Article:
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Subbing, Not Snubbing Installers

A four-step process for subcontracting installers.

At our shop, we outsource about 10 percent of our vehicle-wrap installs. Yes, for the most part we rely upon our in-house install crew of about 30 installers around the country – after all, they’ve all but spoiled us with their record-setting speed and quality work. But there are some instances when it just makes more sense to outsource and use a subcontractor.

In fact, subcontracted installers can become a pretty vital component of the wrap game. An outsourced install solution, when it’s successfully managed, can definitely make or break a shop. I’m all for giving new installers a shot at our business, but to ensure we have the best possible experience when using a subcontractor, we’ve assembled a four-step process. If we have a subcontracted install go wrong along the way, we’ve found that we can almost always trace it back to skipping at least one of these steps.

Criteria and qualifications
Our first step is to have set criteria of just when we should use a sub in the first place. These criteria will likely be different for every shop – but having it agreed upon and documented to your team is something all shops should certainly do.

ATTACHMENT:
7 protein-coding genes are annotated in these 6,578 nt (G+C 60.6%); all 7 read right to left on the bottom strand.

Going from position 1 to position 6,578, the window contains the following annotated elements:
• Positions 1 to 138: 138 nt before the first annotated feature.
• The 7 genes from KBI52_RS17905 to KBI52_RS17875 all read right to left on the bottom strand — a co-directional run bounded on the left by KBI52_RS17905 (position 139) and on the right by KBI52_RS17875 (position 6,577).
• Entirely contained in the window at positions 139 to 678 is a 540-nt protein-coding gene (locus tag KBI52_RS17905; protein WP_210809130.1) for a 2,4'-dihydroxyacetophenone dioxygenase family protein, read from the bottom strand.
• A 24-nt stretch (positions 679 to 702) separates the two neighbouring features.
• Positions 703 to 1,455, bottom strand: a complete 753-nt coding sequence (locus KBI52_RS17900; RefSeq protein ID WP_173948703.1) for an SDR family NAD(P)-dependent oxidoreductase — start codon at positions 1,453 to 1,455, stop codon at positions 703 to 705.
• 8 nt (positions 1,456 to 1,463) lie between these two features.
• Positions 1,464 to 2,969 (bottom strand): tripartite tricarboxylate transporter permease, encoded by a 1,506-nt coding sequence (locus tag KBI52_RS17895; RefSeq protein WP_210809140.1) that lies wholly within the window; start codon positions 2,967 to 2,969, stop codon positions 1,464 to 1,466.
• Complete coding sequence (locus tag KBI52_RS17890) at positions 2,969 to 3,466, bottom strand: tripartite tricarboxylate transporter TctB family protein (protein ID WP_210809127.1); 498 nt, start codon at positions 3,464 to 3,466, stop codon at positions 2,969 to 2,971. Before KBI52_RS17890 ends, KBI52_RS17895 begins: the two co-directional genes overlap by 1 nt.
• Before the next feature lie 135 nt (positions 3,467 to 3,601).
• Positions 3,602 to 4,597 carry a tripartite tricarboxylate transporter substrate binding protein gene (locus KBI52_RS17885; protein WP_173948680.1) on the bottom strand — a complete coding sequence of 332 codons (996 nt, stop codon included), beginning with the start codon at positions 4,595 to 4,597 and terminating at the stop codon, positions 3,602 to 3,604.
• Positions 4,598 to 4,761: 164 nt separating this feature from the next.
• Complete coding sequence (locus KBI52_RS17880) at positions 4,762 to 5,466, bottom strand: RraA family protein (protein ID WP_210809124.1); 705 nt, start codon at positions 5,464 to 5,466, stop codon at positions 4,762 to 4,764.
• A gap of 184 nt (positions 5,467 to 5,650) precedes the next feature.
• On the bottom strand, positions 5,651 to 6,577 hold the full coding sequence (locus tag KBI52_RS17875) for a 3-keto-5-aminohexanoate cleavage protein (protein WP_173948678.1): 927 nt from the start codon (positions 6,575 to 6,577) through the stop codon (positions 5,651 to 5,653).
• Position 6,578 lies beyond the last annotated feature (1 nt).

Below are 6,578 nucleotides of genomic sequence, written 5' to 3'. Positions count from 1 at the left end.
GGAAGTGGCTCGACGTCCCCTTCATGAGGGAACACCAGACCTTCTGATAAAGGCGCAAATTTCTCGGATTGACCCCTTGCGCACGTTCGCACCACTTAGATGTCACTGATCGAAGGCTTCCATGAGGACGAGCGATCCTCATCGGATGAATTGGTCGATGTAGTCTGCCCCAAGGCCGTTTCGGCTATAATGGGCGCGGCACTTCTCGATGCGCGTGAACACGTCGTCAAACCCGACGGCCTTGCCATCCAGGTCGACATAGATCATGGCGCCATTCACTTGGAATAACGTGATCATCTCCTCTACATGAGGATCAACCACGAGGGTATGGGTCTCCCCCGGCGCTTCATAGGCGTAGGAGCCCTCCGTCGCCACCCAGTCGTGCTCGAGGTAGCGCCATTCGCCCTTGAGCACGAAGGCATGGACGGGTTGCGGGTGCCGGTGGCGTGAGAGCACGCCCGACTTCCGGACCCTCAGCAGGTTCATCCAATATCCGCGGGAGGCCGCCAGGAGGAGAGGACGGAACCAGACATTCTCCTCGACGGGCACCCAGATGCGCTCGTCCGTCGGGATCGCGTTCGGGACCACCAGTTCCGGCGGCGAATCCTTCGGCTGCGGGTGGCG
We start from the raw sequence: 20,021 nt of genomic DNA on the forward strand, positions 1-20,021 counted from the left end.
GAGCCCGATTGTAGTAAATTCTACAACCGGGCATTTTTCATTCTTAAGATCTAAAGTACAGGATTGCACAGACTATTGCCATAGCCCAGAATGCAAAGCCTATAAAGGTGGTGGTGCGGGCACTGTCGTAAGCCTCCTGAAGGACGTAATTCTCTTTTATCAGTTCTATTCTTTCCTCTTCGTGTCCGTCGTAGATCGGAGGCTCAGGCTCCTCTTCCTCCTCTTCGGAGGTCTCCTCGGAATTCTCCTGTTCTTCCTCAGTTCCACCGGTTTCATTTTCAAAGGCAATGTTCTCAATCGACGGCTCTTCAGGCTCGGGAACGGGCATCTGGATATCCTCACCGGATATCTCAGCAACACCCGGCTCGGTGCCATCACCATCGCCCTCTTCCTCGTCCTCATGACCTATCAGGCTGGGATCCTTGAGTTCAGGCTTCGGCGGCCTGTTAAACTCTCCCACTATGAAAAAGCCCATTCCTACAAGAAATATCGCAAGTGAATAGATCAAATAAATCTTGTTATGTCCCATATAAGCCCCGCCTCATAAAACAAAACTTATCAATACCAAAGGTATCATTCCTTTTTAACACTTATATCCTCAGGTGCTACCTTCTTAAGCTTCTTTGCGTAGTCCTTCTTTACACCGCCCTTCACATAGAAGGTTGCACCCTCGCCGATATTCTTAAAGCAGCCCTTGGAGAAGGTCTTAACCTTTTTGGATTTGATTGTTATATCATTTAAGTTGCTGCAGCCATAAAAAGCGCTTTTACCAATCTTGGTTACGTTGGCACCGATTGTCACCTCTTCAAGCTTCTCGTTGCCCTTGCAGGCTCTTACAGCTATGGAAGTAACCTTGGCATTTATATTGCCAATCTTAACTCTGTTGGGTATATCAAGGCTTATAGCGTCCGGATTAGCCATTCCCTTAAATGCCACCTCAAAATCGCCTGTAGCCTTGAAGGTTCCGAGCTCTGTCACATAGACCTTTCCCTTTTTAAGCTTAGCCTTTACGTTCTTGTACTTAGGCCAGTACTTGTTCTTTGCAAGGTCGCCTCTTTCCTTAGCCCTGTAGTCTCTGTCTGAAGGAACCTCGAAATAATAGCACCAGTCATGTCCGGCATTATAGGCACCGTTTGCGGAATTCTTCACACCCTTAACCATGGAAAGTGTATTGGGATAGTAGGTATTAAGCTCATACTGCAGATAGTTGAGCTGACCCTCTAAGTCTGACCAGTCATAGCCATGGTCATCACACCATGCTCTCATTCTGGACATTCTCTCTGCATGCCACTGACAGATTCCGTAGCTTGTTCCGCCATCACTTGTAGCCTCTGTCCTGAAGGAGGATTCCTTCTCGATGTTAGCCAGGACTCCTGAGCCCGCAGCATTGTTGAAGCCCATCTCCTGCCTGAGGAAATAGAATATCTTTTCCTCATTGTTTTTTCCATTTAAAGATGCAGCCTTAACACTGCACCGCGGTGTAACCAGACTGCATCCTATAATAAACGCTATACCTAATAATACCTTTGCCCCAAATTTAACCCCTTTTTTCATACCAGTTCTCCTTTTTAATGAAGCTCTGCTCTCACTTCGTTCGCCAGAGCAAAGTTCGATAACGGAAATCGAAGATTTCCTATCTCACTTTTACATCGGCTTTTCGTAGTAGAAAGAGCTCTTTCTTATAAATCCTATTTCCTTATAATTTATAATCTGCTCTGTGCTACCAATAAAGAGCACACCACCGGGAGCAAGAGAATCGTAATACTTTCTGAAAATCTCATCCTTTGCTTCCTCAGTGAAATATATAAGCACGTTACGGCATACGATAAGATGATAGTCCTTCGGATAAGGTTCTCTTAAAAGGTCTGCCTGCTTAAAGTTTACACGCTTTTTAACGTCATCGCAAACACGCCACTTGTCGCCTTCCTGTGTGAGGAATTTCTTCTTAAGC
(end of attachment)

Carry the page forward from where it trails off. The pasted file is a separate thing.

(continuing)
Our general rule of thumb: If the job is local, we’ll use our own crew unless the current workload is bigger than we can handle. If the job is not local, but it’s big enough or important enough, we’ll also send our own crew.

By “big enough,” we usually mean multiple vehicles, all in one spot, that we can send a crew for at least three days. These jobs typically entail four to 50 vehicles; this generally seems to be the breaking point where it’s more profitable to cover travel costs and still send our crew. By “important enough,” we mean that the job is very high profile, or the price for failure is too high – like a super-rushed NHRA vehicle.

But even though sending one of our own installers might make us feel safer as it relates to cost and performance, it’s sometimes just not practical. We’ll almost always turn to a subcontractor on standard (easy) jobs that are remote, or even challenging jobs in a remote market where we have established relationships with talented and dependable contacts.